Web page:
Slipped capital femoral epiphysis

A slipped capital femoral epiphysis occurs when the upper end of the thighbone (femur) slips at the growth plate (physis). The femur is then not able to fit correctly into the hip socket.

Rapid growth and a hormone imbalance during adolescence may cause the femur to slip.

Symptoms usually begin between 8 and 16 years of age, but may begin earlier in girls.

Symptoms may be triggered by growing or gaining weight quickly. Symptoms may include:

  • Hip tenderness and decreased movement during the early stages of the condition.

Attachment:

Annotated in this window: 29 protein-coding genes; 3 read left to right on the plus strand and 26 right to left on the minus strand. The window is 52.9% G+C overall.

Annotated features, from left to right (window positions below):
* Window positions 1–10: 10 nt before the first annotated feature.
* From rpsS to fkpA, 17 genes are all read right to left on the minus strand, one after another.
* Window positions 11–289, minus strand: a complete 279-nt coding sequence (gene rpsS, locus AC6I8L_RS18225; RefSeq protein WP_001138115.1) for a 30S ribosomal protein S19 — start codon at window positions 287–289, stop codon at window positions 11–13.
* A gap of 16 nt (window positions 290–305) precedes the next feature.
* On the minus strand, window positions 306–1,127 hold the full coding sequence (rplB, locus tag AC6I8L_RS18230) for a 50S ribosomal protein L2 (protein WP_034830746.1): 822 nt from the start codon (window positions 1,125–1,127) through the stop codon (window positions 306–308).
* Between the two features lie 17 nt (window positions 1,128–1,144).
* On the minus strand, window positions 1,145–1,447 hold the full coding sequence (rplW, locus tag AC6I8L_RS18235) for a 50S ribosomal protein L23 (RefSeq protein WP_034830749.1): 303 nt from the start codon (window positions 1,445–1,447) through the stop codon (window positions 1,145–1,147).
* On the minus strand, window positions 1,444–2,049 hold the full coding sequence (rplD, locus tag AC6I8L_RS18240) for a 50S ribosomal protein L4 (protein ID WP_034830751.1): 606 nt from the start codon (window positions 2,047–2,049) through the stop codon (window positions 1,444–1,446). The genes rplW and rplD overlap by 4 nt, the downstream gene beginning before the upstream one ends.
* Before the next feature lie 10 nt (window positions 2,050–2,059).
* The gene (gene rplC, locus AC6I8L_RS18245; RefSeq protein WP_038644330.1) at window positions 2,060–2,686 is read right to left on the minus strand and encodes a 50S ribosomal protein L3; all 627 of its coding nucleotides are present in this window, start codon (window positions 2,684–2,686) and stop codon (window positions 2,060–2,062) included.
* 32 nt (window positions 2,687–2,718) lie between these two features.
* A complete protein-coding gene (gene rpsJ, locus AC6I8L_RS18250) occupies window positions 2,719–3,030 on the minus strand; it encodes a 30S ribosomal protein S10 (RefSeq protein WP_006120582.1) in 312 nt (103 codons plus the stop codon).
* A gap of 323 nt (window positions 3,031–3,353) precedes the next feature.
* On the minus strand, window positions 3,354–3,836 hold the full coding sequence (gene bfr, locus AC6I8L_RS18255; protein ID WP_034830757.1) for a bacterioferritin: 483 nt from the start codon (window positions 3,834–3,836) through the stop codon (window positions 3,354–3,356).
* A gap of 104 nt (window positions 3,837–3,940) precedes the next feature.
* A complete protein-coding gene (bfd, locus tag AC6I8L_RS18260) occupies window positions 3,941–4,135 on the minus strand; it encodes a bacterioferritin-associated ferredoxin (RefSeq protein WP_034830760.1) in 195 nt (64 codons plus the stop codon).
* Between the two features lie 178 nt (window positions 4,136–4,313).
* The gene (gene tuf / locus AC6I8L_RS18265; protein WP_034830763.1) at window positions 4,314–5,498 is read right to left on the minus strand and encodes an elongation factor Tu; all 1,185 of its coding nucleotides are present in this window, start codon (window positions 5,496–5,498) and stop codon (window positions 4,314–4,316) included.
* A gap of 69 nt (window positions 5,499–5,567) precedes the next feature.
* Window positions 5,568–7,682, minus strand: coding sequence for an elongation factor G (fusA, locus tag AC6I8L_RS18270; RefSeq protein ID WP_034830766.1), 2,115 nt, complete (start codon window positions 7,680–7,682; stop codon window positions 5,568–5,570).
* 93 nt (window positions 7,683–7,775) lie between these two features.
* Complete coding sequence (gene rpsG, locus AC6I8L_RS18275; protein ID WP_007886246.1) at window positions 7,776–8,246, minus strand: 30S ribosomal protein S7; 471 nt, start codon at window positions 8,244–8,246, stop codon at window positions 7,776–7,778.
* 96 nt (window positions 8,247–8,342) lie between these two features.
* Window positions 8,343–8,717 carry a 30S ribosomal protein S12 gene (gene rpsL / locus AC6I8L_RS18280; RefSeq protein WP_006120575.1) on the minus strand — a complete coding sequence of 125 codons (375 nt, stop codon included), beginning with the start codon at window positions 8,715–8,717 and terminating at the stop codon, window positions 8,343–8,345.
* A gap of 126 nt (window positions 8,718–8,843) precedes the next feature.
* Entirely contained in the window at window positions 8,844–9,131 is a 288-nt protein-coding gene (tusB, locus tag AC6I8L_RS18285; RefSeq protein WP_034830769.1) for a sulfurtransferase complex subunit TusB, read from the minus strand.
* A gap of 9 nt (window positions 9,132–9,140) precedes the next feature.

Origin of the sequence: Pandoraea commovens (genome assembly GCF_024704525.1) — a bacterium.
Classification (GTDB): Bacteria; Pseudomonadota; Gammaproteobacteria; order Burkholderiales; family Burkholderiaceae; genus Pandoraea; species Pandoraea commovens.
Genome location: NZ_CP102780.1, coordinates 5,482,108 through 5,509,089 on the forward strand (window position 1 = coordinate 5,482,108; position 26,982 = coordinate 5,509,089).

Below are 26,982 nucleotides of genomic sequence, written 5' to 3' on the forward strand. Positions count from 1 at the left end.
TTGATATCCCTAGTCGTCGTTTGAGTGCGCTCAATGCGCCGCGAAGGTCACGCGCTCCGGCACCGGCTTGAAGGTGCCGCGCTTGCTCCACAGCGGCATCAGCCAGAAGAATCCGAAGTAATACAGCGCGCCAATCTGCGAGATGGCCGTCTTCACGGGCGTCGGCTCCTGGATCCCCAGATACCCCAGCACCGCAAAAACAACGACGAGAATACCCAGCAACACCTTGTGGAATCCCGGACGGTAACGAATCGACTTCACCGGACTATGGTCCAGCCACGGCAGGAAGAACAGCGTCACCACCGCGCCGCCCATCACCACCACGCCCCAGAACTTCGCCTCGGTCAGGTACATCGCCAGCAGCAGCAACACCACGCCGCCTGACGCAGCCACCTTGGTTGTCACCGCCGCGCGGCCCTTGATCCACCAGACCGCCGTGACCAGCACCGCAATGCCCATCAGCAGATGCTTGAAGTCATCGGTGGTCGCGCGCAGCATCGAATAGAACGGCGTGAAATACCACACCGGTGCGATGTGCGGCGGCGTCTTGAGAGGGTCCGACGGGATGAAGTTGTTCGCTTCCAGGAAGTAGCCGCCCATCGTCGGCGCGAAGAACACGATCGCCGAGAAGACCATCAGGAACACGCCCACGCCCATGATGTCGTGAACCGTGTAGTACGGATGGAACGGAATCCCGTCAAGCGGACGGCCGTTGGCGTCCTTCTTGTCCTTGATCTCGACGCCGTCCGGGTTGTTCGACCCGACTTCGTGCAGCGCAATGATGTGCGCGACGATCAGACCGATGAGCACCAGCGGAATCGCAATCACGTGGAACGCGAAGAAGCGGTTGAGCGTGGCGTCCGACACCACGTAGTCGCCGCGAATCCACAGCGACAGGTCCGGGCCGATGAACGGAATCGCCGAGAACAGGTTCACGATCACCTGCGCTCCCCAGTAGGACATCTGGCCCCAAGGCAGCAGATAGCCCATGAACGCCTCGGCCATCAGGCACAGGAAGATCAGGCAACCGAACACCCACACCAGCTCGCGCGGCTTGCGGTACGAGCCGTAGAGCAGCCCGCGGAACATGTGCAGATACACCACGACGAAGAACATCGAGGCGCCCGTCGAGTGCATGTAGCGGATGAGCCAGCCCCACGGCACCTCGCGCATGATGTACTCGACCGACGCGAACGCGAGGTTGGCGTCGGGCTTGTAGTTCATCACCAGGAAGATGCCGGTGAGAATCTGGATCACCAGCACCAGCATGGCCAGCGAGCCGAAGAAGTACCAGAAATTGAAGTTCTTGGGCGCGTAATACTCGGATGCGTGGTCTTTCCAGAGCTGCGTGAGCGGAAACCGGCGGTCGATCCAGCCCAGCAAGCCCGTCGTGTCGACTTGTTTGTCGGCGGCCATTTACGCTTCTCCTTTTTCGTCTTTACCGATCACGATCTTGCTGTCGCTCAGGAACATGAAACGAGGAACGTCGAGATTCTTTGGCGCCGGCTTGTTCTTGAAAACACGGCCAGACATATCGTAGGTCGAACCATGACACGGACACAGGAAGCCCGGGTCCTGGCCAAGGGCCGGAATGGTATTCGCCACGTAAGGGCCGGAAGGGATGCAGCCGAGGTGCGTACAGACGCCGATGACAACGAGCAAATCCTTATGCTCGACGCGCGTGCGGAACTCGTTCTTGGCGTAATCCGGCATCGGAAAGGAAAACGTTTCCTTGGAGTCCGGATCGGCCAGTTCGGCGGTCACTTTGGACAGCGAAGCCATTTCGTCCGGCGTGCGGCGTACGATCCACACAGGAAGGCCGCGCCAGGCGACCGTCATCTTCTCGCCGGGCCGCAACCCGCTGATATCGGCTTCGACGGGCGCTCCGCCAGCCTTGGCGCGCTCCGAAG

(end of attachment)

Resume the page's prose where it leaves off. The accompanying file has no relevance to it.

• Mild discomfort in the groin, thigh, or knee while walking or running. Rest relieves this discomfort.
  • Stiffness and a limp, especially when the person is tired.
  • Muscle spasms.
  • Mild to severe pain.

Treatment may include traction and surgery. A slipped capital femoral epiphysis may lead to early degenerative arthritis of the hip if it is not detected early and treated properly.

Last Updated: September 15, 2008

Author: Jan Nissl, RN, BS

Medical Review: Michael J. Sexton, MD - Pediatrics & H. Michael O'Connor, MD - Emergency Medicine

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